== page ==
A collection of songs recorded during the Unthanks tour last year, when they returned to their roots, singing unaccompanied and in harmony. More a miscellany of tunes than a curated collection, this is nonetheless what traditional folk music is all about - reflecting on hard times with both stoicism and good humour. It's a timely reminder of happier times, when folk congregated in big rooms and listened to other people singing.Read full Article
I’m watching something meandering, discursive and episodic, but for all the seeming flakiness and chaos, it quickly becomes apparent that Louise and Rebecca are presenting a tightly choreographed duologue. What sets Sh!t Theatre apart, however, is a willingness to flip humour and horror back and forth – sometimes recklessly so. The maxim of not knowing whether to laugh or cry never seemed more apposite and the effect is unnerving and disorientating.
A hugely entertaining production that acknowledged its period charm, yet cleverly distinguished itself with a stylish shift to the louche, unbuttoned milieu of the swinging sixties. Anthony Banks’s jolly revival never took itself too seriously, yet delivered all the necessary ingredients. It was fun, wildly improbable, and tied everything up neatly at the end
Dripping with melancholy, this is an astonishingly assured and mature work. In an age when we select rather than browse and skim rather than immerse, it’s such a pleasure to fall across an album of such substance.
"Sometimes I have to check myself and think whether John would really say something. I worry that John might be a Daily Mail reader who supports Brexit – I don’t think he is, but sometimes it’s tricky to come down one side or the other..."
The music itself was full of stark, thunderous menace, counterpointed with moments of surprising delicacy. On occasion I was gobsmacked by the band’s symphonic ambitions; at other times I felt I was listening to little more than a cacophonous row.
The evening inevitably finished on a rousing encore of Easy Livin’ (proving not that every song had to be tricky to be good) and the band grinning from ear to ear as they played. It only served to consolidate the abiding impression throughout, of the strong bond between the men on stage, delighted that they still got to do this for a living.
After the sunshine and warmth of the previous night's 'L'elisir d'amore' the Glyndebourne Tour could not have provided more by way of contrast.
Glyndebourne Tour in Norwich last night gave me the opportunity to immerse myself for two and a half hours in Italian operatic sunshine, whilst the rest of Norwich shivered in the dark and the cold outside.
Northern Ballet are always eagerly awaited visitors to the Theatre Royal, both for their full productions and for their wonderful child-friendly shows (they return in April 2020 with a special version of Little Red Riding Hood). We now have October 2020 to look forward to, and their return with an exciting new production – Merlin
Guitar music is by no means dead. It has just been resting.
It also says much for this production that a cocktail of an unmarried teenage pregnancy, gay friendships, mixed race relationships, alcoholism and unremitting poverty, could be presented with such defiant stoicism and good humour.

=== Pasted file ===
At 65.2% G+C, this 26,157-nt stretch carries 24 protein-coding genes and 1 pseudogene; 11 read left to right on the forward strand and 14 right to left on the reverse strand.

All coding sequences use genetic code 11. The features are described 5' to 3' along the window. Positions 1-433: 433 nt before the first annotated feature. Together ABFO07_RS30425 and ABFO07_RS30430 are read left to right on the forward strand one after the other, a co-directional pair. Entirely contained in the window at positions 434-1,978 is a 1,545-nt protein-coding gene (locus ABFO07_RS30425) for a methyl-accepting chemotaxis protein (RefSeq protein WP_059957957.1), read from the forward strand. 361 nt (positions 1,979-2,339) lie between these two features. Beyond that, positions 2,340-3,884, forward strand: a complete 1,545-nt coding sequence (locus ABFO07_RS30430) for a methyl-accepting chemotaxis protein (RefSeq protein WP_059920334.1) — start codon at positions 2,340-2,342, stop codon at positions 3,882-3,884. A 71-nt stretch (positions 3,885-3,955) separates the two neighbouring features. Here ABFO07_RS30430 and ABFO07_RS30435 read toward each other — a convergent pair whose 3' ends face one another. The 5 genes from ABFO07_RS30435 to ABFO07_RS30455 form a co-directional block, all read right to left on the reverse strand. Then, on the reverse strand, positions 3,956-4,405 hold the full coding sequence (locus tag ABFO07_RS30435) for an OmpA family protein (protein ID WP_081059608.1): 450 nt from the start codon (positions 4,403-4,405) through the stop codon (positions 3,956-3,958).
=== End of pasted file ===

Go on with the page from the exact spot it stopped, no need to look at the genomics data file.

After taking their bows together, she and Clare Uchima leave the stage, and an audience that has just given them the biggest, most rapturous, ovation that I can ever remember hearing at the LCR.
..it was with some trepidation that I went along to see him play with his Bastard Sons, and I desperately wanted to like what I found. What a pleasure it is, therefore, to report what a great band they are....
Why did so many of the Sgt Pepper generation turn their backs on revolution?
The fluidity of the movement, together with the dancers' phenomenal strength and control, is breathtaking, and lead dancer Zeleydi Crespo has a powerful presence which has the entire audience spellbound
The band was uniformly excellent....
Pizza Shop Heroes is a significant and worthwhile attempt to explore the harsh realities of seeking asylum in the UK. It is episodic and uneven, but has a huge heart.
Reach The Moon, managed to achieve what many others have tried and failed to do – to recreate the excitement and overwhelming sense of achievement that emerged from that historic moment on July 20th, 1969
They may have been around for almost two decades, and may not have visited Norwich for a while but, judging by tonight's show, Hot Chip have certainly not gone off the boil.
Was Wild Paths 2019 a success? Well, you had better believe it. With its incredibly ambitious goals for a first year, booking a ridiculously rich array of artists and venues, but by galvanising a fantastic team of organisers and volunteers, somehow Ben Street had pulled it off – four days and nights of remarkable shows that reinforced Norwich's position on the musical map, and gave the city's music fans plenty to talk about for months to come. Thank you, Ben.
The gentlemen of Hawklords have long since been able to stand on their own feet, a comfortable distance from their Hawkwind association as they prolifically pump out freshly minted material that continues to impress
Thought-provoking, at times perhaps a little clichéd, but entirely relevant and altogether rather beautiful.
Acid Mother Temple are a quite extraordinary genre-defying ensemble of talented Japanese musicians that from the outset delivered a wall of thunderous sound that was energising, uplifting and just a bit bonkers
This was a precious evening of magnificent songwriting, professionalism and performance, all served up by one of Sheffield's finest.